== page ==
“We must establish control over the situation; we cannot head in to a situation where we get complete chaos,” Söderberg-Nauclér said. “No one has tried this route, so why should we test it first in Sweden, without informed consent?”

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Sten Linnarsson, a professor at Sweden’s Karolinska Institute, said the concern was that “there is really a lack of scientific evidence being put forward for these policies.” He compared the approach to letting a kitchen fire burn but intending to put it out later: “The danger, of course, is that it burns the whole house down.”

Last week a letter to a Swedish newspaper, Dagens Nyheter, from 14 scientists asked why Sweden had stuck with its policy when others such as the UK had followed the rest of Europe with tough measures. “Different countries have different conditions but we struggle to see why the Swedish context is so different from the British,” they wrote.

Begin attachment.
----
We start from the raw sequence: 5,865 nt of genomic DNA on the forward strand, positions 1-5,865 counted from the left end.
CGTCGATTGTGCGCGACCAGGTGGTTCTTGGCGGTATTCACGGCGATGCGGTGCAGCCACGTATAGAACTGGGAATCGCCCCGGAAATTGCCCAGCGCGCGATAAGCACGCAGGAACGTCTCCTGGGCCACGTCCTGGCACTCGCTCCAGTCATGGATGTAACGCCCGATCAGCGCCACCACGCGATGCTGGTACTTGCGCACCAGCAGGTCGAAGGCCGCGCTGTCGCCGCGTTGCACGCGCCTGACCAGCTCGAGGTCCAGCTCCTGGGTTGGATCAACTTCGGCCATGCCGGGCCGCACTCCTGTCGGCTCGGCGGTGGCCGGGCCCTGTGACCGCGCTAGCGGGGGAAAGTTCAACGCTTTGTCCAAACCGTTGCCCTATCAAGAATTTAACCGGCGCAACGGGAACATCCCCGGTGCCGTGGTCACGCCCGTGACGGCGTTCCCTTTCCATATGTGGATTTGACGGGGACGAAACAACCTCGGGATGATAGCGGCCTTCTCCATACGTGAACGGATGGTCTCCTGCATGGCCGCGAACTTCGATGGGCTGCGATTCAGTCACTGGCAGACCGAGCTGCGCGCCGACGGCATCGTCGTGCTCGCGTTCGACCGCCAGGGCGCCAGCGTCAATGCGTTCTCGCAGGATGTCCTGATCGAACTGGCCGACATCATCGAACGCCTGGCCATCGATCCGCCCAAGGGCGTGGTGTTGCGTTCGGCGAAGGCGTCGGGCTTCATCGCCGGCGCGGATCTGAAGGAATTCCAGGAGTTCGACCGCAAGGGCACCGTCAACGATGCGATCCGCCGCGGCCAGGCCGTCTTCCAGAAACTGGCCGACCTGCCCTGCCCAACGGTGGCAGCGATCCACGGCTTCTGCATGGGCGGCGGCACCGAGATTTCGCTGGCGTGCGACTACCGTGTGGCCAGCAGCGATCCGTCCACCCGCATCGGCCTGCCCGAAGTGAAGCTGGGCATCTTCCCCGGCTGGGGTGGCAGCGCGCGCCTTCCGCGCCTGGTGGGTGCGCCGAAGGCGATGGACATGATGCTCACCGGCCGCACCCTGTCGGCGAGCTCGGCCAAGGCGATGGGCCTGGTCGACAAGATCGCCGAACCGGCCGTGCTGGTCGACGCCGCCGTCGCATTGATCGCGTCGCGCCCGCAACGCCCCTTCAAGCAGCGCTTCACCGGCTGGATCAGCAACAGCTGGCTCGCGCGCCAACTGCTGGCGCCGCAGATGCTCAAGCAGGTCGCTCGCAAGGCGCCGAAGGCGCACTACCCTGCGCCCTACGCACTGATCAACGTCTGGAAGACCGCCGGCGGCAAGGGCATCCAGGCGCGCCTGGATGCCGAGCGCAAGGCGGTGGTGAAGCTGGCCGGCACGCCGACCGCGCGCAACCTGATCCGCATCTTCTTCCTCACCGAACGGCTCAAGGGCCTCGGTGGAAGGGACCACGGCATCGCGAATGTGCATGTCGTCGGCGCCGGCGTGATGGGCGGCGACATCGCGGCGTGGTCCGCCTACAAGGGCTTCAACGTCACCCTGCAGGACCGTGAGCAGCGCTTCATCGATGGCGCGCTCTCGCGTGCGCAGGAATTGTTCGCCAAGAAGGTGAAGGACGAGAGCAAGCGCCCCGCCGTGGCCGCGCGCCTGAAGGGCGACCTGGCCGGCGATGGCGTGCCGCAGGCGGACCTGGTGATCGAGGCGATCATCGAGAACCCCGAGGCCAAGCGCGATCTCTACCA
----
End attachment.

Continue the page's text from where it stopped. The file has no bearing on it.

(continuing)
In an interview published by Dagens Nyheter on Saturday, Löfven said the country may be facing thousands of coronavirus deaths and the crisis was likely to drag on for months rather than weeks.

“We have chosen a strategy of trying to flatten the curve and not get too dramatic a process, because then the healthcare system probably will not cope,” he said. “But it also means that we will have more seriously ill people who need intensive care, we will have significantly more deaths. We will count the dead in thousands.”